So today, we’re talking all about love. You see what I did there. It’s the title of the book or whatever, and that’s what we’re gonna talk about.
All right, we’ll go back. Hello, welcome back to my page. My name is timothy Dwight, and these are the Dwight pages.
Oh, so good to see you all um if you’re new to my channel, welcome, and if you’re returning, hey, nice to see you again.
We have a whole studio audience situation over here to get used to it but let’s get back to you so today.
We’re going to be where should I start. Well, to be a hundred, let’s just keep it real because that’s how you know we do it on my channel.
We keep it honest. Um, I’m not feeling the best today, uh emotionally. So we’re gonna see how this goes. Okay, because I’m feeling like a mess, but you know why I started this channel. Maybe it’s not why I started this channel, but it’s just gonna be a facet of who the hell I am.
So we’re just gonna have to deal with this. If I end up not doing this video, then y’all won’t see it. We’re wondering what matters right, so here we go so for this series in February.
I wanted to focus more so and like kind of give and create content that’s more heart-centered. So and thing and by heart-centered, I mean things that mean a lot to me.
Um, so for the first video. If you’ve seen it, if not, I’ll leave it in a card symbol. Um, I talked about black queer youth. Right, and that means something to me because I was at one point of black queer youth, and to this day, I still see the importance and um ride for black queer youth that exists.
And I am always looking for better ways to advocate and be a champion of black queer youth. So that was my first video, and today, I want to continue on the vein of sort of getting.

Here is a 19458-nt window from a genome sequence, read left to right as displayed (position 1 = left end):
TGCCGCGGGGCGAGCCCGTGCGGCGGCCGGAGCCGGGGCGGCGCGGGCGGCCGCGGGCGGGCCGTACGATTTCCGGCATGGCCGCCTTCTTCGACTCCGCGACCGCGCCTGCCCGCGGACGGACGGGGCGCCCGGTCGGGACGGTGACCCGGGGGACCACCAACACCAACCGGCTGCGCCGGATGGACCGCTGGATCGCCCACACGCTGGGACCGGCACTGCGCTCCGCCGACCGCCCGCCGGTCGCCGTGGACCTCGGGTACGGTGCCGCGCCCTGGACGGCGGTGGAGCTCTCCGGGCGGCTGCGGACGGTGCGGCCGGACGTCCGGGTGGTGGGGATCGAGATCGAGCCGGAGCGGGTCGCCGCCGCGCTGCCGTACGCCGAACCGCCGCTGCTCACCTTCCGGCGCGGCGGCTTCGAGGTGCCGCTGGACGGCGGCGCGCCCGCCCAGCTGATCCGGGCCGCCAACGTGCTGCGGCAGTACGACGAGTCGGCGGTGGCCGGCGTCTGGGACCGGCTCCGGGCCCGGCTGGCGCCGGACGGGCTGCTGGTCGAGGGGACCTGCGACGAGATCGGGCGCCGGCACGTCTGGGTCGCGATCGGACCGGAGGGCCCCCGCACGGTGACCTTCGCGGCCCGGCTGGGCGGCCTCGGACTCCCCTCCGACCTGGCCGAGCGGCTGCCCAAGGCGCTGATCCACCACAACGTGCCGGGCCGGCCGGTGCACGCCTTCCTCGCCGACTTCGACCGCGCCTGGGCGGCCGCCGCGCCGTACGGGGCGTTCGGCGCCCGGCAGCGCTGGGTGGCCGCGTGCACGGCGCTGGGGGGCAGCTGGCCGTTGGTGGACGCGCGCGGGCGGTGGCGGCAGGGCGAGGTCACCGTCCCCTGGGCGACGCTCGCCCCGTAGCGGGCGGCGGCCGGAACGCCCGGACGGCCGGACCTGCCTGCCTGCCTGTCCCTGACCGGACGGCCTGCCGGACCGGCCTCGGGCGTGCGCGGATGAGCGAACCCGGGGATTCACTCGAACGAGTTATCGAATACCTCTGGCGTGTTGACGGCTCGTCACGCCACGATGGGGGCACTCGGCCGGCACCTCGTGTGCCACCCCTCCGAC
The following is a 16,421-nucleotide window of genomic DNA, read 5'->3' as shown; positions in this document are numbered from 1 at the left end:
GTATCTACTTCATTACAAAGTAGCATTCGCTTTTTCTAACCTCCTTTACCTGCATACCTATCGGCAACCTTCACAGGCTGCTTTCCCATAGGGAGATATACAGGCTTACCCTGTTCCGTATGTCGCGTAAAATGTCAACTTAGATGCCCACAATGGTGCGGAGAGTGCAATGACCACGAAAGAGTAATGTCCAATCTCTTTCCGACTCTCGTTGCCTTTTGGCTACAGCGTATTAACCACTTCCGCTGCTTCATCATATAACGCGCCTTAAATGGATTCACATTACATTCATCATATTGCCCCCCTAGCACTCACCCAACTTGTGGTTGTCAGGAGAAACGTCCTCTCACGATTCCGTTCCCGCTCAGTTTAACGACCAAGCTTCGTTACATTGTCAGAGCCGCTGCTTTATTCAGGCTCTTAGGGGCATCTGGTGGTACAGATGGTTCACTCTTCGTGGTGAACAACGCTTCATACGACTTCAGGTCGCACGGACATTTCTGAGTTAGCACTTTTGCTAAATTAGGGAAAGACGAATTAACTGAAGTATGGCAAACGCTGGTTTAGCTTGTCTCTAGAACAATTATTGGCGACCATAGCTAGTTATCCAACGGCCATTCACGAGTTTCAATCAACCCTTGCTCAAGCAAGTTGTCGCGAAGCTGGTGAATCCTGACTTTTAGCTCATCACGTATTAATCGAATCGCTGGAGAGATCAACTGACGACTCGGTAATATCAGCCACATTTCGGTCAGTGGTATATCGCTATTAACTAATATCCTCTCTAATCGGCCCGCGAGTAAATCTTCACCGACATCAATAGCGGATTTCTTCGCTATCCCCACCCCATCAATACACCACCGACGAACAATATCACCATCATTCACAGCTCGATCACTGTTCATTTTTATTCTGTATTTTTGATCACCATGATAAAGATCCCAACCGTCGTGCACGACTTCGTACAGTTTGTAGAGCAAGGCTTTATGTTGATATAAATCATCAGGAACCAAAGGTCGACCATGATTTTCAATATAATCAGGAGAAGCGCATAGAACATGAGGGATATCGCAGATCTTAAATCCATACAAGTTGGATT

You all to get to know me and what I value. More uh yes, so today we’re going to be talking about obviously, as you could tell from the title and probably the thumbnail of this video all about love by bell hooks.
But coupled with that, I would like to discuss a bit of my journey. Reading this book, um, and a few of my relationships related to love right.
In particular, I wanted to compare what bell hooks are talking about and the sort of steps around like love. And like showing love and um receiving love and all that as it relates to.
My relationship with my um now-estranged father uh so yeah y’all just gonna get to know me a little bit more you’re gonna be a little bit more in my business.
But I feel like this is a worthwhile conversation because, during valentine’s day, folks always attribute this kind of holiday as a sort of holiday.
Or this like just gearing up towards this holiday is always readily associated with romantic love and though I have romantic love in my life um by way of my partner.
And by way of like many friendships and stuff, I really want to bring this conversation into the familial and how, to be honest, just valentine’s day is bringing up just me missing my father.
And that is a valid um how that is also a valid feeling to have um during a time that is supposed to be like this fest and merriment of love right so yes that is what we’re going to be talking about today.
Daddy issues. All right, let’s do that in bell hooksall about love. Um, she talks about, you guessed it, everything about love. There are sections here that talk about familial love that talks about um spiritual love like divine love, like the connection between you and spirit and you and god.
She talks about obviously romantic love, uh love amongst friendships, um, all those things, but for the sake of this video, I’m gonna break. I’m just going to focus on the first three chapters.
Um, and hopefully, after having the discussion, it will lead you all to want to check out the book yourself and read the rest of the chapters because there’s just so so so so much information in here.
That it’s just worthwhile and genuinely like, in some ways life-changing and in some ways super life-affirming.
I experienced a lot of like feeling affirmed the things I’ve experienced in my life through reading this that felt really good.
So yes, um, all this to say, I’m gonna just keep saying that I highly highly highly highly um recommend picking it up.
So the first chapter in this book is entitled clarity. Give love words um, and basically with this um entire first chapter talks about is the idea that love has been said to be undefinable.